Politics & Policy

Transformers

Who will it be in the Mideast?

It’s not only neocons in the United States who believe in transforming the Middle East, a goal that has been widely scoffed at in the wake of our setbacks in the Iraq war. Hezbollah and Hamas and their task-masters in Syria and Iran cherish the same goal, only with a radically different vision. The hot war Israel is now waging to its south and north shows again that the Middle East will definitely be transformed — the question is by whom?

Iraq has always been one front in this larger geopolitical struggle, a fact that hasn’t always been appreciated by skeptics of the war in this country, but one that Syria and Iran have always been fully aware of. It’s why they have worked so strenuously to oppose us there, realizing that U.S. success would undermine their radical ideologies and strengthen the hand of the region’s reformers. They have largely been successful, and the assaults by their proxies, Hamas and Hezbollah, on Israel were a sign of confidence, part of a play for dominance around the region.

But Hezbollah’s cross-border attack on Israeli soldiers and its kidnapping of two of them just might be Islamic extremism’s bridge too far. Hezbollah surely figured that Israel would negotiate to exchange terrorist prisoners for its soldiers, as it had in the past; that Israel would be deterred from strong military action by Hezbollah’s 12,000 rockets; that even if Israel did hit back, the international community would rise as one to make it stand down. Hezbollah was proved wrong on each count.

Instead, Israel has launched a wide-ranging offensive that could be a devastating military and political blow to Hezbollah. There is much worry about Israel going “too far.” A distinction here is important. Israel can indeed go too far in punishing ordinary Lebanese and in degrading the Lebanese government, which it ultimately needs to take control of Southern Lebanon from Hezbollah (it would be much better to target the assets of the Syrian government instead). But in dealing with Hezbollah, the only danger is that Israel won’t go far enough, that its offensive will end before it has pulverized the terror group.

The destruction of Hezbollah would be a huge favor to Lebanon. It would remove an illegal private army that has been defying a U.N. resolution to disarm, and that is (as we have seen) extremely destabilizing. Hezbollah is also the agent of the country’s former occupier, Syria.

One of the odder twists of contemporary Middle Eastern history is that the Great Satan and his Little Brother Satan (the United States and Israel, respectively) have increasingly aligned themselves with legitimate Arab national aspirations.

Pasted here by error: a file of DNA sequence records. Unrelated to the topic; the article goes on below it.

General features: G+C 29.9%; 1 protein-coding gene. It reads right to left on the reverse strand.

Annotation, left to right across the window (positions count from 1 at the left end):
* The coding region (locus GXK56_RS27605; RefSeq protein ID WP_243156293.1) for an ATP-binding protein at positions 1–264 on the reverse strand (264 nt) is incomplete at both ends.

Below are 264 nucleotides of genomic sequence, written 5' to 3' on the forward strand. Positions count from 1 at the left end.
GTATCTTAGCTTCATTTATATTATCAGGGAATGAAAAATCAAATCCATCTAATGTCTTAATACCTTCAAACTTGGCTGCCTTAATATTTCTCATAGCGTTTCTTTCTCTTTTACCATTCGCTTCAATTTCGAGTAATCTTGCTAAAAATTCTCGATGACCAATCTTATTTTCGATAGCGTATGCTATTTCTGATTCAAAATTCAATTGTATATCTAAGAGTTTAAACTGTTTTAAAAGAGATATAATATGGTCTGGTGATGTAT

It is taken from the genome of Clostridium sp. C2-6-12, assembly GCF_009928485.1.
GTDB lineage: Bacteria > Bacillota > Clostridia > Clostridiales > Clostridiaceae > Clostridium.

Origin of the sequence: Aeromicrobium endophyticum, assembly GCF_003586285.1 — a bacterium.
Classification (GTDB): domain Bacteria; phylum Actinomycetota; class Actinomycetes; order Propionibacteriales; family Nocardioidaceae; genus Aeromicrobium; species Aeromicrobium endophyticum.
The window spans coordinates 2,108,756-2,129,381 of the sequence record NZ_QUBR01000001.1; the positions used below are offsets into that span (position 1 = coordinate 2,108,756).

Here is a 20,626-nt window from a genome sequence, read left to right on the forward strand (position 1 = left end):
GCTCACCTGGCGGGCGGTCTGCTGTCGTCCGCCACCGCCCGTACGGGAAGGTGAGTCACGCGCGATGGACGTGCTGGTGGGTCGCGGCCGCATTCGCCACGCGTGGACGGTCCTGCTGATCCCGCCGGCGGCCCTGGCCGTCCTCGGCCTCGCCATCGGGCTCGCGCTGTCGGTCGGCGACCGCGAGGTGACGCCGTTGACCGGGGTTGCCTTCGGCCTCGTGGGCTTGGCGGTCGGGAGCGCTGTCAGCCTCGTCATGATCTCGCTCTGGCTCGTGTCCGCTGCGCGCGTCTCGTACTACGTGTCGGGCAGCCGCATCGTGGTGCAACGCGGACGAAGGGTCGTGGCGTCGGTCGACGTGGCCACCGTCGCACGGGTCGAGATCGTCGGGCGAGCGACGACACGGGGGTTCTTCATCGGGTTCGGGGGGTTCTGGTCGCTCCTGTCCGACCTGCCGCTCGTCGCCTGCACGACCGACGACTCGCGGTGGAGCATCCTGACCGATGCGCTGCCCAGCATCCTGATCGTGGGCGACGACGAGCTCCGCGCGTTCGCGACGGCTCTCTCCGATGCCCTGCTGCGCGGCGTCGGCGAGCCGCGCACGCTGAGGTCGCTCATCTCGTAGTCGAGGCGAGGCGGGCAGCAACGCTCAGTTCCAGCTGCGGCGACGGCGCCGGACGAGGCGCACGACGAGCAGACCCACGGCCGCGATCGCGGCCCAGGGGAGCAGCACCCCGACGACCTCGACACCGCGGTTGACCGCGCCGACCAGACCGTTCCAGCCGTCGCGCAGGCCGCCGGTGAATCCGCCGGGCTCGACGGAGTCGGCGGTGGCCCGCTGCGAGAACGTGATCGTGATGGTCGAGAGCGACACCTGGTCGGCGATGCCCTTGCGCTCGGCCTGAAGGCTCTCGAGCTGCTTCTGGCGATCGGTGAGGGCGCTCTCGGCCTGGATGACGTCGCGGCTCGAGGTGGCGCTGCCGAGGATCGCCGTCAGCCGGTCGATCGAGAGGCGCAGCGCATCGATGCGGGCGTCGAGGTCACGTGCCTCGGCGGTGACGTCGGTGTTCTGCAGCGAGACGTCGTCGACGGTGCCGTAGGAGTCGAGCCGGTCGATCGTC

The United States wants to rid Iraq of foreign interlopers and check the influence of Iran, so Iraqis can make a better future for themselves. Israel wants to destroy an army within Lebanon that takes it orders from foreign governments, so Lebanon can continue its post-civil-war recovery. It is Iran and Syria who want to twist the national destinies of neighboring countries to their purposes, a sort of imperialism-lite in the service of Islamic radicalism. Other Arab countries have clued into this, which accounts for the extraordinary fact that in an Israel-Hezbollah war they are all condemning Hezbollah.

The choice around the Middle East now is between governance and warfare — do the Arabs want to pour their energies into governing themselves decently or waging jihad? Both Hamas and Hezbollah have well-developed service wings, and there was some hope that they might gradually mature out of terrorism to become legitimate actors in the political systems of their respective countries. In recent weeks, both decisively chose war, and chose war even though Israel had vacated occupied territories in Gaza and southern Lebanon. They now are reaping the whirlwind.

When the air strikes and rocket attacks end, Arabs will still have that choice. Ultimately, they get to decide how the Middle East is transformed. 

Rich Lowry is author of Legacy: Paying the Price for the Clinton Years. © 2006 by King Features Syndicate 

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